Death Squared Review

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If there’s one thing the Nintendo Switch and many other consoles need, it’s proper multiplayer titles. Without a drive to get more people to share in your experience, a good game becomes like a good dream: it’s interesting enough in your own head, but rarely captures other people’s attention when you tell them about it. Death Squared seeks to capture the shared moments of gaming in a way that becomes less and less popular as time goes on, which is local, “couch” co-op. Something that, as a long time Nintendo fan, is my bread and butter, and a style of multiplayer I hope to resurrect with the Switch and its ability to become a gaming hub at any time, anywhere.

Death Squared is a puzzle game about colorful cubes who must work together to make it through a series of tests and trials set forth by a company who’s testing a new version of artificial intelligence. As your blocks move forward, you have the constant narration of a relatively laid-back technician, David, and a supervising computer, IRIS, who plays the “straight man” to David’s quips and comments. The target is simple: get the blocks to their same color, circular base. As the game progresses, the puzzles become increasingly difficult, with lasers, spikes and other traps waiting to destroy you. If one cube loses, the whole level needs to be reset.

Death Squared is incredibly polished with its controls and physics. In a game of millimeters and the smallest margin of error, I found the blocks did a great job of responding well to where they were supposed to be and where I wanted them to go. They interacted with walls and each other smoothly and naturally, and I never felt like I fell when I shouldn’t have, or gotten exploded when I was well outside of spike reach. That’s not to say I didn’t feel like some deaths were bullshit, but that’s way more about my playing ability and not the game itself. You also need to remember that triggers and the bases can be activated by only a small amount of your cube touching it, so be warned when getting into position. You don’t want to think that you’re free of getting electrocuted when, in actuality, your cube’s corner is poking out around the side of the wall.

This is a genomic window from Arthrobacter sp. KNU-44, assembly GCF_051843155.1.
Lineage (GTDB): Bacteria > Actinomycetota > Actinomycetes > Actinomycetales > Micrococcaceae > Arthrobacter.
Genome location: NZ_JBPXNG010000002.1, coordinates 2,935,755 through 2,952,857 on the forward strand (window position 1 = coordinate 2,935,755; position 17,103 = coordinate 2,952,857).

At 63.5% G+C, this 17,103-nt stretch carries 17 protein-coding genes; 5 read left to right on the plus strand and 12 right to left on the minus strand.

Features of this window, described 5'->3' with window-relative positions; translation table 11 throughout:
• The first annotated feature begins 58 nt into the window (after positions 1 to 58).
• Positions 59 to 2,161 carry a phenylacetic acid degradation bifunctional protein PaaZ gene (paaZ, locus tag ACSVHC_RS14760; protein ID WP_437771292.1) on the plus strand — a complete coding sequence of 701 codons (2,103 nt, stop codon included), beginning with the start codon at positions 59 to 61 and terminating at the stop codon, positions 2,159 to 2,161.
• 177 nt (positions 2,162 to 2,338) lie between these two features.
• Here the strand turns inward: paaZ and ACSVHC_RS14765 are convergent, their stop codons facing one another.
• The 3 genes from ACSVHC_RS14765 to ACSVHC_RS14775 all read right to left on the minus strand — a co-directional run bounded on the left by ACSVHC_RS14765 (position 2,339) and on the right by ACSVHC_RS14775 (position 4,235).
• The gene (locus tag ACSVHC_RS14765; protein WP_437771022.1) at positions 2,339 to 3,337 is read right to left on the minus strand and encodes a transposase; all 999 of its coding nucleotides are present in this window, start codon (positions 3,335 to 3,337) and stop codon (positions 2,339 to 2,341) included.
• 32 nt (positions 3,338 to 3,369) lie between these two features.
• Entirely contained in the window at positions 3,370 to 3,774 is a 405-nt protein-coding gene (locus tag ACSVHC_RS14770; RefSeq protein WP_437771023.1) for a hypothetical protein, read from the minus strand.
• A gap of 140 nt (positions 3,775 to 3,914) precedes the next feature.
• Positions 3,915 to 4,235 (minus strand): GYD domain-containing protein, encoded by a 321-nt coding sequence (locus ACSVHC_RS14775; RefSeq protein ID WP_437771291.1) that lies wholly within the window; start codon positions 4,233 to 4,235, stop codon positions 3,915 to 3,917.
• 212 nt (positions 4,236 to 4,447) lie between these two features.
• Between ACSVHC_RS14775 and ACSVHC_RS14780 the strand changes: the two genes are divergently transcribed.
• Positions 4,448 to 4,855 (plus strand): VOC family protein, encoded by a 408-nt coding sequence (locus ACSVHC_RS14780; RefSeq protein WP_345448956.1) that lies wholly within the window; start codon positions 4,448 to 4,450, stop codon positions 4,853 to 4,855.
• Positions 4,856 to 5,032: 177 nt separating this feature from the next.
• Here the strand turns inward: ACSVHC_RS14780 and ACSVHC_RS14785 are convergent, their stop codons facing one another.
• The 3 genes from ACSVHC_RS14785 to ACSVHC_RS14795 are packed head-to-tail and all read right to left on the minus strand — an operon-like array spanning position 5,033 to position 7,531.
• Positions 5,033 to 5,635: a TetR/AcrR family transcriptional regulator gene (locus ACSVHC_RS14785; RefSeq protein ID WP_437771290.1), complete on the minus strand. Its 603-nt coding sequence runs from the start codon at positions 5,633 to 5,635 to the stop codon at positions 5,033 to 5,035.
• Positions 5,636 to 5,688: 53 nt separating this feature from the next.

Additionally, there is some variety for how to solve puzzles, but not a lot. You can sometimes try different paths or patterns to achieve a goal, but, by and large, things need to be accomplished in a pretty specific order to get to where you want to be. On a lark, I attempted to shoot myself across a gap in one stage so I could avoid a long sequence of opening and closing pathways and try to finish the level much faster. Eighteen deaths later, I realized that I needed to play the game or suffer punishment. Fair, but not my favorite conclusion.

The graphics are also fairly great for what Death Squared is looking to accomplish. Your cubes are bright and detailed, and there won’t be any mucking about with uncertainty about where you need to go. The levels are usually stark, metallic gray with anything colorful being harmful (lasers) or helpful (your base). With two squares on the screen, you don’t get too confused, but four does become a blur of confusion as to who should go where when and how. The loading screens, a different sort of element, are at least a bit clever and show a fake sort of diagnostics report before major level changes.

In single player mode, I found the game went by pretty smoothly and easily. One Joy Con for one block, work with yourself to get where you need to be. WARNING: if you have the Neon Blue and Red Joy Con set, you will be quite confused initially, as the red block is player one (Blue Joy Con) and the blue block is player two (Red Joy Con). Super simple and not a problem for any other color scheme, but teeth-grindingly frustrating when you pause, come back, forget and promptly ride off into the abyss.